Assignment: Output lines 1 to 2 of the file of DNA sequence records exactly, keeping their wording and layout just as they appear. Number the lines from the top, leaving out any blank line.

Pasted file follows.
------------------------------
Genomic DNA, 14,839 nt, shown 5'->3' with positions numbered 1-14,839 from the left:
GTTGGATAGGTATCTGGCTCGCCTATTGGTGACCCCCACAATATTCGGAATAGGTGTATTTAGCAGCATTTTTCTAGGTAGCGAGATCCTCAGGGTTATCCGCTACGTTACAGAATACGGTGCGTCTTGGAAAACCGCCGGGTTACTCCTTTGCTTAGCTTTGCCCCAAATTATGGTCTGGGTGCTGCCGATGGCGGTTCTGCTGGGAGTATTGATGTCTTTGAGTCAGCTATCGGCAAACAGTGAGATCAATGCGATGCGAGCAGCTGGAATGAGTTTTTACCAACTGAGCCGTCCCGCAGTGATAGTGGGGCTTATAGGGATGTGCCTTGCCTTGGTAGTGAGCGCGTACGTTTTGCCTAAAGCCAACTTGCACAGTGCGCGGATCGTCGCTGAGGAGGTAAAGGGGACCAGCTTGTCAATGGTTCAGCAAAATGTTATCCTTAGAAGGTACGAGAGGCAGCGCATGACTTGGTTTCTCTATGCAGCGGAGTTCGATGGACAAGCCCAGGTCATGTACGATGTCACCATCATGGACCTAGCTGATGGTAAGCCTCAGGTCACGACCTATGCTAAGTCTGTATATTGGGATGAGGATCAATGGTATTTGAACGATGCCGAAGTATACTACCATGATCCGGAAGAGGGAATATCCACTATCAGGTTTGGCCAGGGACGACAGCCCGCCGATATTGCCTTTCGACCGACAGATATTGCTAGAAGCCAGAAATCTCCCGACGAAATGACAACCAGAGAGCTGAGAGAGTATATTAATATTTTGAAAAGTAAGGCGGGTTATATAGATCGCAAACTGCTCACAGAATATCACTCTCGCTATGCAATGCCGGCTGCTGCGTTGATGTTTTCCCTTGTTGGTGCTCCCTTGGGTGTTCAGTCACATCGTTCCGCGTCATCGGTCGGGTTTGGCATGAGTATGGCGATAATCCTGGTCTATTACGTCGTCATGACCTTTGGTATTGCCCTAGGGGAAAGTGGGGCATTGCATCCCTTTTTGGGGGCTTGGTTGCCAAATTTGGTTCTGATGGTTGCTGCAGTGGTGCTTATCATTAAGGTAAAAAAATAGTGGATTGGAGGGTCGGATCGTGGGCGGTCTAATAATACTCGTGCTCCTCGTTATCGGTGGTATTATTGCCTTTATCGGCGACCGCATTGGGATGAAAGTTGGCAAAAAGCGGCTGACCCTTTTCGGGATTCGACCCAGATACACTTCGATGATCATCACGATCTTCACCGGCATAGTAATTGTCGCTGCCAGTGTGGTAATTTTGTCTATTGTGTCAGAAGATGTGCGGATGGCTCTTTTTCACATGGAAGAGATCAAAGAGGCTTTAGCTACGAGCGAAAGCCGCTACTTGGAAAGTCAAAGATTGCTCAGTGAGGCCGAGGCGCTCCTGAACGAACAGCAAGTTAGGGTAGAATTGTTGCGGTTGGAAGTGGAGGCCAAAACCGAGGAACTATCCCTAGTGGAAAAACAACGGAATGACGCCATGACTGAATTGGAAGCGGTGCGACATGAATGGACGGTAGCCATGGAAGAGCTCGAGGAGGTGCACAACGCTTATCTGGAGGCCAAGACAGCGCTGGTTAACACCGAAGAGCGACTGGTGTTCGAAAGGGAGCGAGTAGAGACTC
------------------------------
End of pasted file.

Genomic DNA, 14,839 nt, shown 5'->3' with positions numbered 1-14,839 from the left:
GTTGGATAGGTATCTGGCTCGCCTATTGGTGACCCCCACAATATTCGGAATAGGTGTATTTAGCAGCATTTTTCTAGGTAGCGAGATCCTCAGGGTTATCCGCTACGTTACAGAATACGGTGCGTCTTGGAAAACCGCCGGGTTACTCCTTTGCTTAGCTTTGCCCCAAATTATGGTCTGGGTGCTGCCGATGGCGGTTCTGCTGGGAGTATTGATGTCTTTGAGTCAGCTATCGGCAAACAGTGAGATCAATGCGATGCGAGCAGCTGGAATGAGTTTTTACCAACTGAGCCGTCCCGCAGTGATAGTGGGGCTTATAGGGATGTGCCTTGCCTTGGTAGTGAGCGCGTACGTTTTGCCTAAAGCCAACTTGCACAGTGCGCGGATCGTCGCTGAGGAGGTAAAGGGGACCAGCTTGTCAATGGTTCAGCAAAATGTTATCCTTAGAAGGTACGAGAGGCAGCGCATGACTTGGTTTCTCTATGCAGCGGAGTTCGATGGACAAGCCCAGGTCATGTACGATGTCACCATCATGGACCTAGCTGATGGTAAGCCTCAGGTCACGACCTATGCTAAGTCTGTATATTGGGATGAGGATCAATGGTATTTGAACGATGCCGAAGTATACTACCATGATCCGGAAGAGGGAATATCCACTATCAGGTTTGGCCAGGGACGACAGCCCGCCGATATTGCCTTTCGACCGACAGATATTGCTAGAAGCCAGAAATCTCCCGACGAAATGACAACCAGAGAGCTGAGAGAGTATATTAATATTTTGAAAAGTAAGGCGGGTTATATAGATCGCAAACTGCTCACAGAATATCACTCTCGCTATGCAATGCCGGCTGCTGCGTTGATGTTTTCCCTTGTTGGTGCTCCCTTGGGTGTTCAGTCACATCGTTCCGCGTCATCGGTCGGGTTTGGCATGAGTATGGCGATAATCCTGGTCTATTACGTCGTCATGACCTTTGGTATTGCCCTAGGGGAAAGTGGGGCATTGCATCCCTTTTTGGGGGCTTGGTTGCCAAATTTGGTTCTGATGGTTGCTGCAGTGGTGCTTATCATTAAGGTAAAAAAATAGTGGATTGGAGGGTCGGATCGTGGGCGGTCTAATAATACTCGTGCTCCTCGTTATCGGTGGTATTATTGCCTTTATCGGCGACCGCATTGGGATGAAAGTTGGCAAAAAGCGGCTGACCCTTTTCGGGATTCGACCCAGATACACTTCGATGATCATCACGATCTTCACCGGCATAGTAATTGTCGCTGCCAGTGTGGTAATTTTGTCTATTGTGTCAGAAGATGTGCGGATGGCTCTTTTTCACATGGAAGAGATCAAAGAGGCTTTAGCTACGAGCGAAAGCCGCTACTTGGAAAGTCAAAGATTGCTCAGTGAGGCCGAGGCGCTCCTGAACGAACAGCAAGTTAGGGTAGAATTGTTGCGGTTGGAAGTGGAGGCCAAAACCGAGGAACTATCCCTAGTGGAAAAACAACGGAATGACGCCATGACTGAATTGGAAGCGGTGCGACATGAATGGACGGTAGCCATGGAAGAGCTCGAGGAGGTGCACAACGCTTATCTGGAGGCCAAGACAGCGCTGGTTAACACCGAAGAGCGACTGGTGTTCGAAAGGGAGCGAGTAGAGACTC